22 research outputs found

    Creating custodians of heritage : a multiple case study perspective of United Kingdom World Heritage sites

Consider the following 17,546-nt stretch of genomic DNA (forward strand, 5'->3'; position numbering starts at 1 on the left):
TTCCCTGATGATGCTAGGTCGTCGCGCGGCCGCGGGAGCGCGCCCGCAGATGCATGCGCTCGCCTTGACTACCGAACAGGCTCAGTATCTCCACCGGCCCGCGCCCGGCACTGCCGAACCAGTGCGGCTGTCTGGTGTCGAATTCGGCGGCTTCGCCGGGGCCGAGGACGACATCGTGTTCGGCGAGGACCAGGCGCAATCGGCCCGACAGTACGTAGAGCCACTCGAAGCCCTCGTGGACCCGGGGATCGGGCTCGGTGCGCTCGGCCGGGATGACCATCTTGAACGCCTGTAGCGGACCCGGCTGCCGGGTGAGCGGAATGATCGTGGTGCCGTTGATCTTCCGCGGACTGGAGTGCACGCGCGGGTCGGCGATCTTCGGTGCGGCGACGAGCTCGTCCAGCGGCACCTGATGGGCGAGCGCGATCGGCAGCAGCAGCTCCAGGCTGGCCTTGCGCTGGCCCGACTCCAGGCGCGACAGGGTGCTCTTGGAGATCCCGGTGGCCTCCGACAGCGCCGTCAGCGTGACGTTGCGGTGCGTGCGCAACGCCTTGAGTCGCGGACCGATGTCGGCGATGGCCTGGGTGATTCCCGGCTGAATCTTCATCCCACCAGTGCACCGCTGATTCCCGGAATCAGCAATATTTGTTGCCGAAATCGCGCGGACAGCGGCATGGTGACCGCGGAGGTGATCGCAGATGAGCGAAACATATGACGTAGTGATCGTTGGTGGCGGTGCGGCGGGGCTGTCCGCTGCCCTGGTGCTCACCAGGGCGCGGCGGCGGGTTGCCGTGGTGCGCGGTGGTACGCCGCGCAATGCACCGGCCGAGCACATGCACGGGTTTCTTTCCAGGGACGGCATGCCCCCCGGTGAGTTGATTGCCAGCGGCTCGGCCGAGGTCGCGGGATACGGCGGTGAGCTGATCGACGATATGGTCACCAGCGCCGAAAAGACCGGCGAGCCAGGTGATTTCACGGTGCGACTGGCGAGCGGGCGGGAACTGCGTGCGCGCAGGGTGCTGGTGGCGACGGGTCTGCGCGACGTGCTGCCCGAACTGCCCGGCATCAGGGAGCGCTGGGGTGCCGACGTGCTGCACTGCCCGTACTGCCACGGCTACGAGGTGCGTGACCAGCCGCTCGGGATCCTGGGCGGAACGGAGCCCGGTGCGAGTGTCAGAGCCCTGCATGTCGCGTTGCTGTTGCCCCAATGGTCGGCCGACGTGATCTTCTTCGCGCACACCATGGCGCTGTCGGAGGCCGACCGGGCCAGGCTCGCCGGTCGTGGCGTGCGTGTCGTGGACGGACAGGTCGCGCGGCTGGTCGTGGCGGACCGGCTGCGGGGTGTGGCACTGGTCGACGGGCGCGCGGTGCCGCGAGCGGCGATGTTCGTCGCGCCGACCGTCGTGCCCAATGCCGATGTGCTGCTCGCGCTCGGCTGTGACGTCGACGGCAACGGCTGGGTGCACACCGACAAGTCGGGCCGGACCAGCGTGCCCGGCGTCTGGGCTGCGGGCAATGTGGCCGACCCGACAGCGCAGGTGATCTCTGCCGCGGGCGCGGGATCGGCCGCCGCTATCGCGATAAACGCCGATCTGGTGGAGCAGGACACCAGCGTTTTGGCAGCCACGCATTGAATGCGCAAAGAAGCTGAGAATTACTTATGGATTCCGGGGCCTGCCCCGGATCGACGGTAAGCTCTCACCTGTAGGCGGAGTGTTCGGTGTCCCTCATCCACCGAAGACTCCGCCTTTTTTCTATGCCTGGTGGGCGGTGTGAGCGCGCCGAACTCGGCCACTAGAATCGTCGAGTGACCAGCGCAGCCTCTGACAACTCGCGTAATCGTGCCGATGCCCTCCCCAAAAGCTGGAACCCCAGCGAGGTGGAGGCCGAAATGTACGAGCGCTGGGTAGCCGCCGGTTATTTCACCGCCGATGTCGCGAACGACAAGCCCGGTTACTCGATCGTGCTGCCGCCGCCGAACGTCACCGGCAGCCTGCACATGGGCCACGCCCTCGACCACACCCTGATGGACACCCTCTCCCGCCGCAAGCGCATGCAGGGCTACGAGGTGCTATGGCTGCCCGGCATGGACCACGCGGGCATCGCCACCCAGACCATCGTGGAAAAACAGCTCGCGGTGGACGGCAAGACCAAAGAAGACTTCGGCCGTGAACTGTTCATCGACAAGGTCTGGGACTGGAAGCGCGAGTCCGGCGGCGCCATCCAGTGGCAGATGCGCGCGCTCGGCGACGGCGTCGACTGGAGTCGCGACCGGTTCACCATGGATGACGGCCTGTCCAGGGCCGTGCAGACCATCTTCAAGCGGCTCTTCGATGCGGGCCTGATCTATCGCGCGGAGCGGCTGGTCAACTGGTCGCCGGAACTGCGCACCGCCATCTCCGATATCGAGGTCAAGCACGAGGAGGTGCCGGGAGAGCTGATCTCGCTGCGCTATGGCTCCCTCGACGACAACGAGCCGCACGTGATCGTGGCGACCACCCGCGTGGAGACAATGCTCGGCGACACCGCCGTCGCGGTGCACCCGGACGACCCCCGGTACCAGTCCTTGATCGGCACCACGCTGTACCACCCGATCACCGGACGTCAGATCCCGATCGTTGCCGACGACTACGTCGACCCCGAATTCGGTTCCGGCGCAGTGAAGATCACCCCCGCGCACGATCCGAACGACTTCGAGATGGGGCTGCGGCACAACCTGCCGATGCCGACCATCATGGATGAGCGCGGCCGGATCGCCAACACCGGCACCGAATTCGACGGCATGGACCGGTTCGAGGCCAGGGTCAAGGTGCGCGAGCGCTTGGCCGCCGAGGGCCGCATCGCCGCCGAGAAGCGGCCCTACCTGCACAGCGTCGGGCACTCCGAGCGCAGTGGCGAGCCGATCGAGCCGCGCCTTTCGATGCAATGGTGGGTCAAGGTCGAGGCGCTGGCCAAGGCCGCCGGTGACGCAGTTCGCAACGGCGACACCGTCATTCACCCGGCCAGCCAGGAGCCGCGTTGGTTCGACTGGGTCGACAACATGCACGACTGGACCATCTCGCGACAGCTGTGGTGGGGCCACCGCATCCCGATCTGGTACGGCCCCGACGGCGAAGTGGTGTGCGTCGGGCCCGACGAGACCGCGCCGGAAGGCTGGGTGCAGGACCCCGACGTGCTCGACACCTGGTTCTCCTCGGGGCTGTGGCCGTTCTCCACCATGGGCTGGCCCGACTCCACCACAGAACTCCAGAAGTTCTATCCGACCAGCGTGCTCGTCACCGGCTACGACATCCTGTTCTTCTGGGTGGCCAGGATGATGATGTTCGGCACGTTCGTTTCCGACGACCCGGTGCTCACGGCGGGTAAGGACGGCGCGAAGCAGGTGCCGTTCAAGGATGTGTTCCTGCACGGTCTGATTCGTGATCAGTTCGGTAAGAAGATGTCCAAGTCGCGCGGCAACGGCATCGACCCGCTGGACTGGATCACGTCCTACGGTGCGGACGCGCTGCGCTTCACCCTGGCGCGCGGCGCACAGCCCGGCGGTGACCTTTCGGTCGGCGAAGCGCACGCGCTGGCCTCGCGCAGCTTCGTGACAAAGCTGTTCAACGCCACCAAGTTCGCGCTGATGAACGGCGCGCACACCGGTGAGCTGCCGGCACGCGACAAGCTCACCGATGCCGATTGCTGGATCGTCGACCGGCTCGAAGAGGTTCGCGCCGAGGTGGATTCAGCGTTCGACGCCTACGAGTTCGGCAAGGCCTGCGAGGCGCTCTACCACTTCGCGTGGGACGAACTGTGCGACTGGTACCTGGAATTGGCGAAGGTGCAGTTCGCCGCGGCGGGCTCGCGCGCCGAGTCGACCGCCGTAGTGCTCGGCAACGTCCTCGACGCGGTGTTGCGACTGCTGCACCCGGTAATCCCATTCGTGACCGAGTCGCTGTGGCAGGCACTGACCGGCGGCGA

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    Research within cultural heritage and World Heritage Site management demonstrates the importance of conservation and effective managerial approaches for the protection of historical assets. However, World Heritage Sites are often characterised by multiple ownership patterns and diverse stakeholder interests, rendering collective and amicable management challenging. Therefore, through combining stewardship and stakeholder theories this research aims to develop a ‘custodianship behaviour model’ for the management of World Heritage Sites. This model focuses on developing custodianship behaviours among representatives within WHS management approaches and wider stakeholders. To accomplish this, the methodology of this thesis is grounded in a multiple case study approach focusing on three World Heritage Sites: Edinburgh’s Old and New Towns, Derwent Valley Mills, and the Antonine Wall. Data collection techniques include semi-structured interviews, documentary analysis, and physical artefacts. The collected evidence was analysed through template analysis. This study found that environments which endorse collaboration, involvement, open communication, trust and participatory decision-making are starting points in developing custodianship behaviours among managers. The findings also indicate that through engagement strategies, particularly ones which embrace participatory and continual engagement, managers were able to foster custodianship behaviours among external stakeholders. Despite custodianship behaviours being apparent, there are challenges which act as impediments and include: irregular interactions between managers, working groups not functioning, conflicting agendas and controversial decision-making. This research also stresses the importance of two emerging themes which can constrain or support custodianship – resources and time. Fostering custodianship is also dependent on a dedicated team that are devoted to WHS management and are able to develop and maintain stakeholder relationships. Underlining the theoretical and contextual contribution, this study ends with the presentation of a custodianship behaviour model (see Figure 21). WHS managers can use this model to develop favourable behaviours among site managers and stakeholders. To conclude, this research suggests proposes a number of recommendations for managerial practise, as well as reflection on the study’s limitations and areas of future research